6. As for the Canaanite question, see my response to this in the essay "Yahweh Wars" at the Evangelical Philosophical Society website ( anticipates a larger work *Is God a Moral Monster?* (Baker, January 2011).

I did read your article, Yahweh Wars and the Canaanites: Divinely-Mandated Genocide or Corporate Capital Punishment? Responses to Critics in Philosophia Christi and frankly I found it disappointing. In my mind, your response did not answer the criticisms raised by both Wes Morriston and Randall Rauser. In addition, Hector Avalos wrote a reply to your original article which you did not answer in your second article. I reviewed your articles previously on my blog and also reported on Hector Avalos' article. If you desire, you can view them here.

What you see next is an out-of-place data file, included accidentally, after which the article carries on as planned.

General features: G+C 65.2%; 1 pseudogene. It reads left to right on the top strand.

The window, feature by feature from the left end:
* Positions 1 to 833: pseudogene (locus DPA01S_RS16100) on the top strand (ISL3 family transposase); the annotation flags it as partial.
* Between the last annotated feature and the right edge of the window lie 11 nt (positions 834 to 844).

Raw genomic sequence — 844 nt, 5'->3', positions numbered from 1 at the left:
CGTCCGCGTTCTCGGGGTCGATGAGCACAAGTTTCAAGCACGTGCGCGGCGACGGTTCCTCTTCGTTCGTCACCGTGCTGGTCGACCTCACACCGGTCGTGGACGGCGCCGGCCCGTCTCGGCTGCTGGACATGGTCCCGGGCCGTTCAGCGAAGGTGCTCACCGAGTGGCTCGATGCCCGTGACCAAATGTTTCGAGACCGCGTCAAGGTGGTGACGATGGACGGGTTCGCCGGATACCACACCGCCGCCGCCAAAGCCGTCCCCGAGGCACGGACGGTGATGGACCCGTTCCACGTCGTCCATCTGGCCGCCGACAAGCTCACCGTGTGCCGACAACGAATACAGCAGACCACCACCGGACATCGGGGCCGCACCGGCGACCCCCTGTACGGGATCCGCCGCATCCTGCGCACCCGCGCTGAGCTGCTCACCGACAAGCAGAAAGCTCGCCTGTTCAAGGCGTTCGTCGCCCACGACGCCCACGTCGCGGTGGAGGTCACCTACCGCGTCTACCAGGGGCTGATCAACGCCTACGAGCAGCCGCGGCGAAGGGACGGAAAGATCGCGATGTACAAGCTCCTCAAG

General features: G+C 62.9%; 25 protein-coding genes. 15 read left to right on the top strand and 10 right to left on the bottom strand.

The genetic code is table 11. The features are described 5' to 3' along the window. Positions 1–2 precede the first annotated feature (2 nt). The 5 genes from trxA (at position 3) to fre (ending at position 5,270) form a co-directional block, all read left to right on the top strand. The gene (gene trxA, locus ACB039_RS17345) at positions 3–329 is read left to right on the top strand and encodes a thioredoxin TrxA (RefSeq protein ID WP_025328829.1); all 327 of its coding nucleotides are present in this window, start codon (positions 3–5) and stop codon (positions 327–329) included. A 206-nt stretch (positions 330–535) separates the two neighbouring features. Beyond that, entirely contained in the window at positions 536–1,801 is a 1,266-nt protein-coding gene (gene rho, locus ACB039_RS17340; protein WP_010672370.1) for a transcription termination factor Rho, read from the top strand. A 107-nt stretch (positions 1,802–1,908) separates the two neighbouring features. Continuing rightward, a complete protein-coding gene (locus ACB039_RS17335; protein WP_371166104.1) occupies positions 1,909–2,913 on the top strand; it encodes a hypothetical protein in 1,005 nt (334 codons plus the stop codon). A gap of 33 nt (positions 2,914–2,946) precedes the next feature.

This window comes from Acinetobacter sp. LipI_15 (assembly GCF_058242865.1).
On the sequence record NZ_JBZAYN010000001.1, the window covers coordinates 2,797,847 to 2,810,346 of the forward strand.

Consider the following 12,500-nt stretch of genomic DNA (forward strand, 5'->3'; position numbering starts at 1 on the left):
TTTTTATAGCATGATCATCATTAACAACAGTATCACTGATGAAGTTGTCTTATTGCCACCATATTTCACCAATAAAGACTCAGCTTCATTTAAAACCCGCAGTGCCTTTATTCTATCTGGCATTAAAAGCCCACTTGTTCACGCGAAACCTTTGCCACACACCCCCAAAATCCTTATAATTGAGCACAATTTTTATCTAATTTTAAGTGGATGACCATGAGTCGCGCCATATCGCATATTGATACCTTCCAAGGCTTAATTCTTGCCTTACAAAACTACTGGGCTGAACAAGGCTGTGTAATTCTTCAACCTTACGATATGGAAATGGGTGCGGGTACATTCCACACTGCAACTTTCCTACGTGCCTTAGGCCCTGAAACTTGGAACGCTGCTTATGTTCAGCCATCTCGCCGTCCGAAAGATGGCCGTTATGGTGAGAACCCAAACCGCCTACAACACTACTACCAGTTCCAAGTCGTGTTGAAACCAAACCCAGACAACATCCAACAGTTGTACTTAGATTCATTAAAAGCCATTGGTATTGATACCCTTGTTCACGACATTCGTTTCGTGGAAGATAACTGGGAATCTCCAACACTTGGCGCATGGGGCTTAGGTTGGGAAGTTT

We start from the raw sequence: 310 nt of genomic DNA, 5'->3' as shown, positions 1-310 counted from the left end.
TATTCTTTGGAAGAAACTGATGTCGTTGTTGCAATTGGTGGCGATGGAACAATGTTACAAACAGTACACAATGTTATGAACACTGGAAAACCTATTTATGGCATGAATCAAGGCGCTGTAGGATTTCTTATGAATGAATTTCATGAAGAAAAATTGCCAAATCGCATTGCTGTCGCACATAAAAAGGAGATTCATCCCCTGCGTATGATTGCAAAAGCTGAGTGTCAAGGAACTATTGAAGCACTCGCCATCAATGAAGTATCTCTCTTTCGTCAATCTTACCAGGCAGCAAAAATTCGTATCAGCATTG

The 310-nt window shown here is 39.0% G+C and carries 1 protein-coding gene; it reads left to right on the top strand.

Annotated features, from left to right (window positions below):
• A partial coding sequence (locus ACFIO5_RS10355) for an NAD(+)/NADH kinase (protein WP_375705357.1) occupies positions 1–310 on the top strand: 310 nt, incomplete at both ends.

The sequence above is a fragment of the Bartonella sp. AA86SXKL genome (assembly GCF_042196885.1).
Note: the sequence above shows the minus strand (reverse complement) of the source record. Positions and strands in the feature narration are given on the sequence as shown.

I do look forward to your upcoming book on the subject because I honestly don't think there is any way to justify the slaughter of the Canaanites but I am willing to listen to what you have to say.

7. As for Louise Anthony's example, there *is* a difference between children and adults! I would be careful about pushing this too hard. Also, God wasn't expecting our first ancestors to know what evil was, but he rightly expected them to trust in his goodness and the rightness of his command, even if they didn't know the outcome.

I would agree that there is a difference between children and adults. However, how long had Adam and Eve lived, in your opinion, before they were tempted? Did they have all the experiences and training that a person would normally have by the time they reached adulthood?